The program was found to be adding and removing parameters too frequently and it
caused very unstable evaluations. Samuel increased the removal count threshold from eight
to thirty-two to try and keep parameters more stable.
The program did not assign proper credit to the moves it had made. If a spectacular,
high scoring move was performed, credit was given to the previous move as opposed to the
series of moves that laid the groundwork for the spectacular move. Samuel never found a
precise method for correcting the incorrectly assigned credit; however, the fix applied to the
program allowed the remembered moves to increase until the delta exceeded its arbitrary,
minimum value and then apply the update to that historical position. This, however, may
assign credit falsely to a move along the chain.
The final instability found lied within the way the a-fi pairing was played. If a
played poorly and worsened its parameters, but, simply by chance, scored a victory over [i,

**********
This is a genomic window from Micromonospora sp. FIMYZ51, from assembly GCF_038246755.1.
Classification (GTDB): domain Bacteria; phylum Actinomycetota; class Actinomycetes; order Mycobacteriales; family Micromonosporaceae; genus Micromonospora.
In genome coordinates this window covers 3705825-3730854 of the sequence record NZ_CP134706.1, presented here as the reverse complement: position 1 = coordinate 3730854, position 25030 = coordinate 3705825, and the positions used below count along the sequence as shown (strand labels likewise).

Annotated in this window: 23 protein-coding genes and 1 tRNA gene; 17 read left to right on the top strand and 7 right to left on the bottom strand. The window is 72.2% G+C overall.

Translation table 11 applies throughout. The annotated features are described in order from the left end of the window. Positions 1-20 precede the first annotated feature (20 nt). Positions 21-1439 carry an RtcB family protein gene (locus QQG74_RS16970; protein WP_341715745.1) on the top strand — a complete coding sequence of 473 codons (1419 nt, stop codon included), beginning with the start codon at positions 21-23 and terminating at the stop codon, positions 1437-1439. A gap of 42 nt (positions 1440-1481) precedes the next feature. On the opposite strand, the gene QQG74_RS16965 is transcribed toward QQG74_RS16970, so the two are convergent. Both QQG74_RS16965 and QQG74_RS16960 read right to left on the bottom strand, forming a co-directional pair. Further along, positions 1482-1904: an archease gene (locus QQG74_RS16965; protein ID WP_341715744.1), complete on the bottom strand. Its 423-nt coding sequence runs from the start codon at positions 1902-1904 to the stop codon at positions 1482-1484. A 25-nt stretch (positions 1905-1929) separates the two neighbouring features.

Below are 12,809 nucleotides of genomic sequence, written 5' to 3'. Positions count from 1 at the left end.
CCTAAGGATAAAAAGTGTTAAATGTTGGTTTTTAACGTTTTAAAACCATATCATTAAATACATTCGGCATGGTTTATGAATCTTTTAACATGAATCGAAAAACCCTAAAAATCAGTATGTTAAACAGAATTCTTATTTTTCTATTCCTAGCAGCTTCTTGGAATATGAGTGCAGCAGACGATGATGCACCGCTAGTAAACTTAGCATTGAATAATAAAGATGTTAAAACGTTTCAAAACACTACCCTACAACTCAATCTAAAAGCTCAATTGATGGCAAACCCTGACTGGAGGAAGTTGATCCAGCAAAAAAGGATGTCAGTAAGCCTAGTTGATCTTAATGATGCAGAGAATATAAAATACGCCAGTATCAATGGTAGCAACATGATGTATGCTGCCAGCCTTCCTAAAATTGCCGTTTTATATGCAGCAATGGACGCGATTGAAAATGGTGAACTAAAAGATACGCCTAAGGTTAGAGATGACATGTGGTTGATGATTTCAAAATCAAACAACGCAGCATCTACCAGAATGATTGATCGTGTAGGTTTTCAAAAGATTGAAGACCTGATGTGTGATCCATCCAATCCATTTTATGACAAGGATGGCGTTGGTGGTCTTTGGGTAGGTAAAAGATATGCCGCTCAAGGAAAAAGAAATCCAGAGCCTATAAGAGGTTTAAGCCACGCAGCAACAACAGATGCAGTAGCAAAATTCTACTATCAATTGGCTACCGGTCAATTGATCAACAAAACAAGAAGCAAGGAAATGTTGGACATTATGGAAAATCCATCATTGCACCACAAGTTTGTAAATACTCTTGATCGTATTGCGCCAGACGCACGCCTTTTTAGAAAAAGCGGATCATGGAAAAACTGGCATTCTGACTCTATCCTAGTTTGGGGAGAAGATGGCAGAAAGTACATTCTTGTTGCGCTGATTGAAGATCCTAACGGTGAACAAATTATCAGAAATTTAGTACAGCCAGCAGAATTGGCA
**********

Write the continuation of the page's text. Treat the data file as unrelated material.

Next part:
then in the next game, P would utilize these poor parameters and a would never improve its
game play. Simply by only updating the parameters used by ft if a minimum number of
victories were achieved by a solved this problem.
It was with this system that Samuel performed further testing, playing book games
against the computer, many games against itself, and games against humans. It eventually
achieved a master level beating all but the expert level players. Samuel showed that the
generalization scheme could be an effective learning method. The memory requirements for
such as system were modest (even by 1955 standards) and operating times remained fixed
and constant. Finally, even with an incomplete set of parameters, the computer was able to
learn to play a very high level game of checkers.